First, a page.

(Just off the subject, I remember seeing those endings as bonus features on disk at some point, and thought it was AB-- Saw the Brundlefly ending, the Tron ending, and the "Huh?" theatrical ending, and finally made sense out of the darn thing I'd seen twenty-five years before, but was that AB or Disney?)

#12 of 92 ONLINE   MatthewA

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Posted February 26 2013 - 05:42 AM

(Umm, yeah....When it got to six paragraphs, why did I see this coming? :rolleyes: )

For what it's worth, my two younger sisters were the jocks in my family, and they aren't gay. Go figure. As for your constant reminders of your heterosexuality: no comment.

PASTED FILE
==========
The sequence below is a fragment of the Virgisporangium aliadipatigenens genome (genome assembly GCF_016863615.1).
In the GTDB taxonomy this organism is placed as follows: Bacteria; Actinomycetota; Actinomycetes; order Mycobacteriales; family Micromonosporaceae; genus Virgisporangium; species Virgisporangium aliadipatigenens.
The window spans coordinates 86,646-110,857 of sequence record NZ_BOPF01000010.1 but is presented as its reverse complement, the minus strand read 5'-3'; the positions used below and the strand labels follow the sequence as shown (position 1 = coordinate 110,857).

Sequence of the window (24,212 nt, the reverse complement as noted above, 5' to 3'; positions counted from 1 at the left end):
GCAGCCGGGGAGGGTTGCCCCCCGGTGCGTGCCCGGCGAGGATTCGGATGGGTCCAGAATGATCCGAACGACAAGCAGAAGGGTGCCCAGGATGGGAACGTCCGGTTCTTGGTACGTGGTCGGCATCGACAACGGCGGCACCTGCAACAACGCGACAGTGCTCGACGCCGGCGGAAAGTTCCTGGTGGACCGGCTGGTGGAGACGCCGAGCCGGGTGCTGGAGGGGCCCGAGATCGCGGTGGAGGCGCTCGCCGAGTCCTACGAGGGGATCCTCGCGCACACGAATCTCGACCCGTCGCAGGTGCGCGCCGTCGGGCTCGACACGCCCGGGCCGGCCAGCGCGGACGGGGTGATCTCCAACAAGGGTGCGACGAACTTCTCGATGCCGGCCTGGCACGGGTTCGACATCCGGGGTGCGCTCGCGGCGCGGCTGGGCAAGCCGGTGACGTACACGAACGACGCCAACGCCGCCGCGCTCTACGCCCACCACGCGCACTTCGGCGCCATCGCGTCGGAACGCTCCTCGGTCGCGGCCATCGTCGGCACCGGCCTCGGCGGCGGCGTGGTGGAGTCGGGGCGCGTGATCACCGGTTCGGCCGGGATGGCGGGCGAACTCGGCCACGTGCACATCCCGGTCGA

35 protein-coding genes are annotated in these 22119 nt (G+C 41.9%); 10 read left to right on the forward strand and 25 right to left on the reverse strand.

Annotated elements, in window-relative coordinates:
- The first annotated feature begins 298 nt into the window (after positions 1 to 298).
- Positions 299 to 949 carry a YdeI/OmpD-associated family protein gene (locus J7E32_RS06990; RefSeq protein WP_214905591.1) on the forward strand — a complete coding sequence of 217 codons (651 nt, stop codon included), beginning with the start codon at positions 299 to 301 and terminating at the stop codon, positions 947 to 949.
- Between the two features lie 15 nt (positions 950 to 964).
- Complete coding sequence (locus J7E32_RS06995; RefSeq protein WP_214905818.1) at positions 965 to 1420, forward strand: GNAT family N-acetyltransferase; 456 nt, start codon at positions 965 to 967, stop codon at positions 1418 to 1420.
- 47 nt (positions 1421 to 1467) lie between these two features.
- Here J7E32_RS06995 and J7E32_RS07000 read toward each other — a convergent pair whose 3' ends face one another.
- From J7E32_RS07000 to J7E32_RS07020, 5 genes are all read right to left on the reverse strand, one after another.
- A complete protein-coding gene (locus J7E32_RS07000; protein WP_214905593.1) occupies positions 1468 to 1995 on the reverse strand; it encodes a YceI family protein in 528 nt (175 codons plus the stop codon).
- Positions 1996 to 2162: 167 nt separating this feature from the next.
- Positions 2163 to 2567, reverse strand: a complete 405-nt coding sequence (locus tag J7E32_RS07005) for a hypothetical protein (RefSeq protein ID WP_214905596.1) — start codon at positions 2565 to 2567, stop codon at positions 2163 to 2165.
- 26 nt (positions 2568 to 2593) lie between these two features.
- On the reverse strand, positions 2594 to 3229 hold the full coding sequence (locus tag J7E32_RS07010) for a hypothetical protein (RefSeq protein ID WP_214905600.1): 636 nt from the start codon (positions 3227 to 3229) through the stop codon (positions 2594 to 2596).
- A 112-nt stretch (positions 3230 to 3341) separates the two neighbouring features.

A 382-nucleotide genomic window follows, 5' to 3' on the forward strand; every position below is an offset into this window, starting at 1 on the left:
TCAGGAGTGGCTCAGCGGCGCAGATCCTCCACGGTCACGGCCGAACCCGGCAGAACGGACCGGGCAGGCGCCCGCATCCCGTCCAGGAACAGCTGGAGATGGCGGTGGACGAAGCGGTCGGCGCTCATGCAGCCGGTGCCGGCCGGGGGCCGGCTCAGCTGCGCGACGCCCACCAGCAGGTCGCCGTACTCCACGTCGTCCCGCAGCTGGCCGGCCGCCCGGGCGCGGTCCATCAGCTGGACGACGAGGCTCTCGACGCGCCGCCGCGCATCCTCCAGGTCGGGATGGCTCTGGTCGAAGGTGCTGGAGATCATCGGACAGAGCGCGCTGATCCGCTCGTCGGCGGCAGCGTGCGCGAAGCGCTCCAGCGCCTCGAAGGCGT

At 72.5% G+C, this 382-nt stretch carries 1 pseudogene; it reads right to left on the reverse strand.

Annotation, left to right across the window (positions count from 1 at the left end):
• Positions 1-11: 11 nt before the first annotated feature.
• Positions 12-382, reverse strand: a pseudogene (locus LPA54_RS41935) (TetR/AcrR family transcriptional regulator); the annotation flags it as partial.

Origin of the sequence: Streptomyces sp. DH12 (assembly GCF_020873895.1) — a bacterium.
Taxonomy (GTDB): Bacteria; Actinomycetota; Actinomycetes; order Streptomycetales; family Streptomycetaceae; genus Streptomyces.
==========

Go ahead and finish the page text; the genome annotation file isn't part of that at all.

I've had experience myself petitioning Disney back in the day (c'mon, any old Anime warriors remember the big surprise we gave them with Ghibli and Princess Mononoke?), and one thing us tech-oriented home theater fans, and especially straight tech-oriented home theater fans know, is that you can't talk your way out of a problem. Sometimes Legal has something to say, sometimes the Holy Grail footage just does not exist anymore, not every cut is made just to be Mean, and they won't restore it if you simply hand out daisies and ask them to be Nice.